Character Creation and Real People

Everyone else is doing it, so why not me?

Truthfully, I wing characters. My usual process is to come up with a plot and a setting and then think to myself, what sort of poor bastard would suffer most amusingly from being dropped into said situation? Of course, it becomes necessary to think this through for a longer story, because with more words come opportunities that demand some three-dimensionalization of a character. And, worst of all, Why? Why is this dude the comic relief, why’s that one always depressed–etc.

Before answering how I make characters three-dimensional–I proudly note that I’ve never been accused of one-dimensionality, though my physical descriptors are often lacking–there’s something else that needs considering first.

Fiction is a way to distill reality. Take one aspect–a theme, an attitude, an event–and amplify it a thousandfold till the reader has no choice but to accept your rules for the length of your words. The best books color the way their readers see reality itself.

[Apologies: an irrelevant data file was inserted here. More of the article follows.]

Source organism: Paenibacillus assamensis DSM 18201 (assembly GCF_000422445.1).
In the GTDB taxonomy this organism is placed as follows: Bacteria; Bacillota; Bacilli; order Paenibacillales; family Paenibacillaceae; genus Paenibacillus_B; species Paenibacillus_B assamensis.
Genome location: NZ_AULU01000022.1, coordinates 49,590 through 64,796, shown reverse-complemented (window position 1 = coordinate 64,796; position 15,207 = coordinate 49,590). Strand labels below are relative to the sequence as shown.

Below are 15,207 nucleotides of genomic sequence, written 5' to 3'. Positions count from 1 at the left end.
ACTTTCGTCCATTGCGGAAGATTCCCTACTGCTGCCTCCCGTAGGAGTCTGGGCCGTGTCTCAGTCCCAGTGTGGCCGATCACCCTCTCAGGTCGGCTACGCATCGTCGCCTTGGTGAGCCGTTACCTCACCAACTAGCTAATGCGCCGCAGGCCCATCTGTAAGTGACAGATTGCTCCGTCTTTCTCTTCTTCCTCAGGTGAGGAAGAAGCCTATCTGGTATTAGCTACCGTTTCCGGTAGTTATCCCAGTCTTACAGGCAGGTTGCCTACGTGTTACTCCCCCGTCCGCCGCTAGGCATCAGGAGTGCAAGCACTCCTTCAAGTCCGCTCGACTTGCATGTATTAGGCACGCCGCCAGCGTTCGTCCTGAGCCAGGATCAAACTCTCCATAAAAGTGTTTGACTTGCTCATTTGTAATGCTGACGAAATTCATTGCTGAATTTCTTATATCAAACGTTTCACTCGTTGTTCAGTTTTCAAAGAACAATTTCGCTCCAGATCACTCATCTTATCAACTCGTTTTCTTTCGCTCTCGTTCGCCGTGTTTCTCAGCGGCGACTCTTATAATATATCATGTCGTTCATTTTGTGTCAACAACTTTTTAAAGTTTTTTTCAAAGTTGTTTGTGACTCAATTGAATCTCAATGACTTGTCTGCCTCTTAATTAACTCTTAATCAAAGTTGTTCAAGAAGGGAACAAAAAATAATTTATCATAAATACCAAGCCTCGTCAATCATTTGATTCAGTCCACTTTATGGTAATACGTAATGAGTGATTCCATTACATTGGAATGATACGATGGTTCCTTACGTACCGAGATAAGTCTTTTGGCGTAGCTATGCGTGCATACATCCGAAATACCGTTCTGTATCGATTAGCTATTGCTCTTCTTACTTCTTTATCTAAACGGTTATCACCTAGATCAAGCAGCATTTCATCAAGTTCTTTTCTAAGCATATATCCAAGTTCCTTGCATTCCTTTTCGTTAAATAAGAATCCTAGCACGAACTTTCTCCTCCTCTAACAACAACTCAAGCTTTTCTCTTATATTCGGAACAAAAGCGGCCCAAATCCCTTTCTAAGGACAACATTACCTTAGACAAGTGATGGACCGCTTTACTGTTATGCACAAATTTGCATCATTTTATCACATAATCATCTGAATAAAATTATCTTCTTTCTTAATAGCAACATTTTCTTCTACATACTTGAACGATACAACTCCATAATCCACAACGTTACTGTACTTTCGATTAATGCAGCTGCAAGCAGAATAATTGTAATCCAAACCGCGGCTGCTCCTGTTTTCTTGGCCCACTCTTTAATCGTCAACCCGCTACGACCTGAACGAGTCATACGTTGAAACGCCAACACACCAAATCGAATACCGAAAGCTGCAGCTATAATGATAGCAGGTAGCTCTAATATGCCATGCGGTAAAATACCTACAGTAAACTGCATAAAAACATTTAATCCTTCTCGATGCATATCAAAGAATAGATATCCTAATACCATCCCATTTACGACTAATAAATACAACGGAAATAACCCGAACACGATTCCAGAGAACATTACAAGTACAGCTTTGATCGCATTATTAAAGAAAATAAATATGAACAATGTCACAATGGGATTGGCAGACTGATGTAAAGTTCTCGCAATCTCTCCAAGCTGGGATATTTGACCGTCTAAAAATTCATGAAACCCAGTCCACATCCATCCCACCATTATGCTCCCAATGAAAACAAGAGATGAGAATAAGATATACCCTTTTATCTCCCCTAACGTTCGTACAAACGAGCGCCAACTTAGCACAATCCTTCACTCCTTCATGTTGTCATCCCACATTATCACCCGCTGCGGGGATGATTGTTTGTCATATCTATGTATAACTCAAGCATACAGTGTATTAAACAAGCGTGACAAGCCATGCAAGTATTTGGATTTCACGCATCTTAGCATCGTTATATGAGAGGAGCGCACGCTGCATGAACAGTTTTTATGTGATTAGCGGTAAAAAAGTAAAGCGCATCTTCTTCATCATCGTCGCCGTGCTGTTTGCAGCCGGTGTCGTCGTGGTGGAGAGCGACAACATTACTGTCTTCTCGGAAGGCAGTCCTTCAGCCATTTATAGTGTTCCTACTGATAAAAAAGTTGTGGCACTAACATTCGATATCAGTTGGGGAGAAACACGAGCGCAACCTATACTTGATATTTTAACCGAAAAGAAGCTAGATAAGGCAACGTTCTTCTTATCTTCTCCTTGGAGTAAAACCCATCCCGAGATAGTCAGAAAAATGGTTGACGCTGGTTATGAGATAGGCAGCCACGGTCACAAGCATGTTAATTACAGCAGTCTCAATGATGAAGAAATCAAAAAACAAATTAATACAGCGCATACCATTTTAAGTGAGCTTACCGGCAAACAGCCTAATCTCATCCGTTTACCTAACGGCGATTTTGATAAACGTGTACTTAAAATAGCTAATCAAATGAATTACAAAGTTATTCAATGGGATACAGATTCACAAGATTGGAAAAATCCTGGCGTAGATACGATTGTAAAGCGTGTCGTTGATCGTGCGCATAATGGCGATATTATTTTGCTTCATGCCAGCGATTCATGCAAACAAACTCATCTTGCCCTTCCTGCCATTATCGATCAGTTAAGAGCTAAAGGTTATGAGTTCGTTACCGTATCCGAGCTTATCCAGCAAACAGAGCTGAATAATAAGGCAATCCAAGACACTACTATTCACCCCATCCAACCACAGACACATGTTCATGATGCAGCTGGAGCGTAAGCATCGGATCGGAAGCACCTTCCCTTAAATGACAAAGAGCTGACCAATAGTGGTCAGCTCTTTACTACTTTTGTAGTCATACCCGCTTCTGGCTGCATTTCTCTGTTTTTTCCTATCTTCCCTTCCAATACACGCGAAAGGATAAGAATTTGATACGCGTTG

In this context, fictional characters are distillations of specific personality types and attributes. Think of a caricature: it’s unarguably a person, and more importantly a recognizable person, even though we’d never see something like it in reality.

So yes, you should draw off the people you know to help create your characters. But you should never model characters so directly that they essentially are the person (albeit given your motivations). We see real people every day. We don’t want to see what real people do in situations; we want to see distortions. Amplifications.

In some cases, this may be a mere physical attribute: too beautiful for reality, perfect red hair; more often, it’s a characteristic emphasized to a point where this single thing can be considered the defining attribute: an alcoholic so unapologetic that even the liquor stores won’t let him in, a mother whose obsessiveness gives her kids the worst Oedipal complexes….

Note that in these examples the chosen trait drives a conflict.

This is key. Prose may be allowed to get away with a higher word count, but that doesn’t mean you can sneak useless sides into the equation. Shakespeare’s gravedigger (‘Hamlet’) had a role to play, too.


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